2005: For ‘The Beast,’ it’s all about the hands
The longest hitter in the world thinks about his hands. When he won his third Re/Max World Long Drive Championship last month with a 377-yard blast, Sean “The Beast” Fister was concentrating on hand speed.
“I’ve been working hard on my swing, and that’s one adjustment I made,” Fister said. “I have a tendency to hit the ball to the right, and I fight it constantly. Several times I’ve been long enough to win, but I’ve been OB right by just a few yards.
“So this year I worked on speeding up my hands at impact. I started getting a better release at the bottom (of the swing). I was timing my release a lot better. I could feel a snap at the bottom.”
My theory: If the world’s longest hitter thinks about his hands, it can’t be a bad thing.
Regardless, I often hear teachers tell their students to forget about using the hands. “Passive hands” is one of those terms that has permeated golf instruction.
My feeling is that “passive hands” is a mantra that should be chanted exclusively in the Chapel of the PGA Tour. It takes a Tour player to understand, feel and incorporate this concept.
Anyway, Tour players don’t really have passive hands. They just feel that way. What they are doing is maximizing the acceleration of the clubhead, using superior flexibility and leverage. Their hands are part of this package.
Hit 300 balls per day, play six days per week, and you too can become a member of the “passive hands” choir.
Otherwise, forget it. Try coordinating the speed of your hands and arms with the power and stability of the rest of your body.
For more hands-on analysis, see pages 45-47. Meanwhile, humor me while I discuss some of the personalities at the Re/Max World Long Drive Championship:
A world champion called “Beast” who is big, bad and . . . sensitive?
A woman who won a world title after gaining 20 pounds.
A world senior (45 and over) long-drive champion who once wrestled professionally under the name Agent Orange. He won his senior title here with a torn lat muscle in his back, sending him to the turf in pain when he hit a shot.
A world super senior (55 and over) champion who teaches third grade and busts tape-measure drives as a hobby.
A member of the NBA Hall of Fame who lost the super senior title on the last shot of the night.
“It was like a last-second shot from center court,” said Rick Barry, a legendary shooter known for his underhanded free throws.
“It was a clutch performance.
I give him credit,” said the 61-year-old Barry, co-host of a daily three-hour talk show on radio station KNBR in San Francisco.
Barry, hitting fifth among six finalists in the super senior division, launched a 318-yard drive in cold, wet conditions.
Hitting last was Steve Griffith, 55, of Hamilton, Ohio. On the last of his six balls, Griffith beat Barry by two yards with a 320-yard drive.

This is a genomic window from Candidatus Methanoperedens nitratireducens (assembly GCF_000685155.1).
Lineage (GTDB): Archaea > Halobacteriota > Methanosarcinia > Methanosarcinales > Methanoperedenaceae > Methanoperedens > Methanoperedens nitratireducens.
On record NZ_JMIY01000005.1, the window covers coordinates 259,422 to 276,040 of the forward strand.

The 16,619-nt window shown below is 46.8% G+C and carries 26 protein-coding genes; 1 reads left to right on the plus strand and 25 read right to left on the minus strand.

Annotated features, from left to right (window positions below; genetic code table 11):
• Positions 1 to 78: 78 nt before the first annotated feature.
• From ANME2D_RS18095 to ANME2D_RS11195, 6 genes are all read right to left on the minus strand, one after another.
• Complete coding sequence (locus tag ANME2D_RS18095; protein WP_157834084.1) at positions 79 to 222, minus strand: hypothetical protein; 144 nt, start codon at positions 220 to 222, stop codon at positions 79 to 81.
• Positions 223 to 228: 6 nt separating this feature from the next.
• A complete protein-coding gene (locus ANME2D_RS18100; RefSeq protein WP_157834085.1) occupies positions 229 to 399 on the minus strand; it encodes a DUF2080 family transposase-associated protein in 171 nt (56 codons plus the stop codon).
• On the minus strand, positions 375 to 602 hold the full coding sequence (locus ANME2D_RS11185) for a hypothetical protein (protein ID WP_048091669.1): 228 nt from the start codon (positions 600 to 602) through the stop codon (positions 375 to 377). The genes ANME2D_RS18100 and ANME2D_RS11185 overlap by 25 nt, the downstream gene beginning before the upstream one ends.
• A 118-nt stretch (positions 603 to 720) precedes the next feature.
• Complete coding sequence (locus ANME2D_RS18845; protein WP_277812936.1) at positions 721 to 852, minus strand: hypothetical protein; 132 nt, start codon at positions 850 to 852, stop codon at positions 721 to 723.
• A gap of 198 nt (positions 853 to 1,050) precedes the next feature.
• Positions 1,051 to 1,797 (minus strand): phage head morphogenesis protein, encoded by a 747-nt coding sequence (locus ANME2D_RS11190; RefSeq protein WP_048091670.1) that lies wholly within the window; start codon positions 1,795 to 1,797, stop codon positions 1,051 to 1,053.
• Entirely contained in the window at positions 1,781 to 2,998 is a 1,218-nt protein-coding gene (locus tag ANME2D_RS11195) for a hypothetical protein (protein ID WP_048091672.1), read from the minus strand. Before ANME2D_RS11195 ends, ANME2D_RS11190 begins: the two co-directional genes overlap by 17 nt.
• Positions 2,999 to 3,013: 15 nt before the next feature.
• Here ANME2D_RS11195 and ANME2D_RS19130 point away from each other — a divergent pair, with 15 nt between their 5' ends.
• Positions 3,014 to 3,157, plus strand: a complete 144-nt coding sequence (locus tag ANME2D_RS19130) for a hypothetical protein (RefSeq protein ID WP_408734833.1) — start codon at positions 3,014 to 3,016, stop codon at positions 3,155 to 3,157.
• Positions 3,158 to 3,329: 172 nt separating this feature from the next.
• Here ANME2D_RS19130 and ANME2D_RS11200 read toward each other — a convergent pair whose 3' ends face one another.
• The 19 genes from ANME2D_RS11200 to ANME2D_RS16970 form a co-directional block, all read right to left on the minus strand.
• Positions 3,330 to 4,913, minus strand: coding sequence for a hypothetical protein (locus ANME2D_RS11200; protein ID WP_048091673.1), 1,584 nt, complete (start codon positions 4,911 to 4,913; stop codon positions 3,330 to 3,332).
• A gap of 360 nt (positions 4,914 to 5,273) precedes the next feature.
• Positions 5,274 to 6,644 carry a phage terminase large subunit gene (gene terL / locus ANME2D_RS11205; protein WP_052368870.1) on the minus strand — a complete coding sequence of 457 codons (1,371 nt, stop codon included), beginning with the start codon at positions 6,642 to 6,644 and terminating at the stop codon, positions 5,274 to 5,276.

“I teach 8-year-olds,” Griffith said, “and they have so much energy it’s unbelievable. I think I’ve picked up some of that. On my last swing, I pictured the 18th hole of my home club (Elks Country Club in Hamilton). I tried to hit a big high draw over the (imaginary) tree. I blocked out everything else.”
Griffith won $8,000. “That’s a lot of money for a teacher,” he said.
Nothing in golf is more fun than this annual gorilla gathering, held an hour northeast of Las Vegas. Strictly speaking, it isn’t golf. Long drive is a sport unto itself, and the longest hitters are gods who sit atop Mount Mesquite in their own thunderstruck universe.
It was fun and agony for Gerry James, the former Mr. California bodybuilding king and one-time pro wrestler. James, who often practices with friend and neighbor Vijay Singh in Ponte Vedra Beach, Fla., tore a lat muscle early in the week but insisted on continuing his quest. To help win the $25,000 first prize, he brought along his personal chiropractor, Dr. Adam Sandahl of Costa Mesa, Calif.
With a groan and a grimace, James spanked a 366-yard drive that outdistanced the other five finalists. The grid was a generous 52 yards wide, although it looked something like a bowling alley when viewed from 350 yards away.
Stacy Shinnick, a professional photographer from Encino, Calif., won the women’s crown for the third time. Although appearing pencil-thin at 6-foot-1, Shinnick admitted she bulked up for the competition.
“I was tired of getting beat by women who were stronger than I was,” explained Shinnick, who took home $10,000. “I got big-time stronger in the gym, and I gained about 20 pounds. Now I can’t wait to take the rest of the year off.”
Then there was Fister, the men’s open champion who was presented a $100,000 check. Addressing someone as “Beast” can seem a little strange – “Hey, Beast, you were awesome” – but that’s the way it went at the World Long Drive Championship.
Long-drive legend Jason Zuback gave Fister a long embrace. Between them, Zuback and Fister have won seven of the past 11 World Long Drive Championships – four for Zuback, three for Fister.
“He’s a great friend,” Fister said. “Every time I win, he’s the first to congratulate me. And his voice always cracks. It’s very emotional.”
When Fister was inducted into the long-driving Hall of Fame in 2002, he gave the most gracious acceptance speech I have ever heard at any Hall of Fame ceremony. This year, when he became the oldest winner at 43, he once again was positively mellow in assessing his accomplishment.
“I couldn’t have done it without my wife, Karen,” he said. “She is the greatest.”
Then, to Karen, he said, “You didn’t think the old man could do it, did you?”
She, of course, would have none of that.
Those expecting Fister to say, “I eat beetles for breakfast,” or something equally outrageous were disappointed.
He is just a polite, soft-spoken guy who happens to hit a golf ball farther than anybody else on earth, thanks in part to those faster hands.